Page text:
I stifle a sigh and head toward the bathroom, planning to shower, change, and fall asleep immediately. This day felt more like a few years, and I’m ready to be done with it. Hopefully tomorrow we’ll be able to head back to Omega Point and finally make some progress.

But no matter what happens next, and no matter what we discover, I’m determined to find my way to Anderson, even if I have to go alone.


I can’t scream.

My lungs won’t expand. My breaths keep coming in short gasps. My chest feels too tight and my throat is closing up and I’m trying to shout and I can’t, I can’t stop wheezing, thrashing my arms and trying desperately to breathe but the effort is futile. No one can hear me. No one will ever know that I’m dying, that there’s a hole in my chest filling with blood and pain and such unbearable agony and there’s so much of it, so much blood, hot and pooling around me and I can’t, I can’t, I can’t breathe—

“Juliette—Juliette, love, wake up—wake up—”

I jerk up so quickly I double over. I’m heaving in deep, harsh, gasping breaths, so overcome, so relieved to be able to get oxygen into my lungs that I can’t speak, can’t do anything but try to inhale as much as possible. My whole body is shaking, my skin is clammy, going from hot to cold too quickly. I can’t steady myself, can’t stop the silent tears, can’t shake the nightmare, can’t shake the memory.

I can’t stop gasping for air.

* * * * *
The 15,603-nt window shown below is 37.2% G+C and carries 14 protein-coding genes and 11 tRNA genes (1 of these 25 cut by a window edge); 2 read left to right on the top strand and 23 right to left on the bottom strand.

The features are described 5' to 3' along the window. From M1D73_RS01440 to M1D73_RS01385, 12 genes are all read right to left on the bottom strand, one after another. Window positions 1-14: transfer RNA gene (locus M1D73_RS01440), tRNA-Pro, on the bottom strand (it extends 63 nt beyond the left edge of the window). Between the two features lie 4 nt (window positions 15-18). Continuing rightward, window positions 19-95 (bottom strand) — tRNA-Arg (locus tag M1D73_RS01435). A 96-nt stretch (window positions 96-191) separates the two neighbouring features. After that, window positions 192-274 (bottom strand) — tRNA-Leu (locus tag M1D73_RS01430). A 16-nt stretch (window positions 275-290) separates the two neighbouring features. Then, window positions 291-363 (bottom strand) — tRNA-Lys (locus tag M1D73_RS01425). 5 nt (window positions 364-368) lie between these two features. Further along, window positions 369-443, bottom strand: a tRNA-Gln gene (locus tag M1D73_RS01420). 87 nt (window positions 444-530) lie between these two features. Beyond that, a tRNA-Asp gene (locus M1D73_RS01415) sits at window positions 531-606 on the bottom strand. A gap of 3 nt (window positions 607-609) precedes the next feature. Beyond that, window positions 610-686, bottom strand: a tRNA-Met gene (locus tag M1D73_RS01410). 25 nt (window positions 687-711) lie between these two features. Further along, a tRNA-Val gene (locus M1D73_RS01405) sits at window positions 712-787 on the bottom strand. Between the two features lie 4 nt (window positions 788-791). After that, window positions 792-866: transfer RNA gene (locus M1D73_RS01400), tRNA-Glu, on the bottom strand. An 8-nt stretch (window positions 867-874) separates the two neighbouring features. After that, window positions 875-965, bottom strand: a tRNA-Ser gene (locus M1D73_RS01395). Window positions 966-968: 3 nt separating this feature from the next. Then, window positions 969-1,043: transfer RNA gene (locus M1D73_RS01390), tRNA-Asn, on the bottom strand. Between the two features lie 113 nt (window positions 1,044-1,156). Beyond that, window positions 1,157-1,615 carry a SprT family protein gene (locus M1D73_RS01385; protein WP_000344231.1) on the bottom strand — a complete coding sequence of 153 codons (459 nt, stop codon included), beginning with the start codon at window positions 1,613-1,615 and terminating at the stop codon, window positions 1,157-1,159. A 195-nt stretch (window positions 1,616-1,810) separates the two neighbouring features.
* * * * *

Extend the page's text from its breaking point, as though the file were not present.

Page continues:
Warner’s hands cup my face. The warmth of his skin helps calm me somehow, and I finally feel my heart rate begin to slow. “Look at me,” he says.

I force myself to meet his eyes, shaking as I catch my breath.

“It’s okay,” he whispers, still holding my cheeks. “It was just a bad dream. Try closing your mouth,” he says, “and breathing through your nose.” He nods. “There you go. Easy. You’re okay.” His voice is so soft, so melodic, so inexplicably tender.

I can’t look away from his eyes. I’m afraid to blink, afraid to be pulled back into my nightmare.

“I won’t let go until you’re ready,” he tells me. “Don’t worry. Take your time.”

I close my eyes. I feel my heart slow to a normal beat. My muscles begin to unclench, my hands steady their tremble. And even though I’m not actively crying, I can’t stop the tears from streaming down my face. But then something in my body breaks, crumples from the inside, and I’m suddenly so exhausted I can no longer hold myself up.

Somehow, Warner seems to understand.

He helps me sit back on the bed, pulls the blankets up around my shoulders. I’m shivering, wiping away the last of my tears. Warner runs a hand over my hair. “It’s okay,” he says softly. “You’re okay.”

“Aren’t y-you going to sleep, too?” I stammer, wondering what time it is. I notice he’s still fully dressed.

“I . . . yes,” he says. Even in this dim light I can see the surprise in his eyes. “Eventually. I don’t often go to bed this early.”

“Oh.” I blink, breathing a little easier now. “What time is it?”

“Two o’clock in the morning.”

It’s my turn to be surprised. “Don’t we have to be up in a few hours?”

“Yes.” The ghost of a smile touches his lips. “But I’m almost never able to fall asleep when I should. I can’t seem to turn my mind off,” he says, grinning at me for only a moment longer before he turns to leave.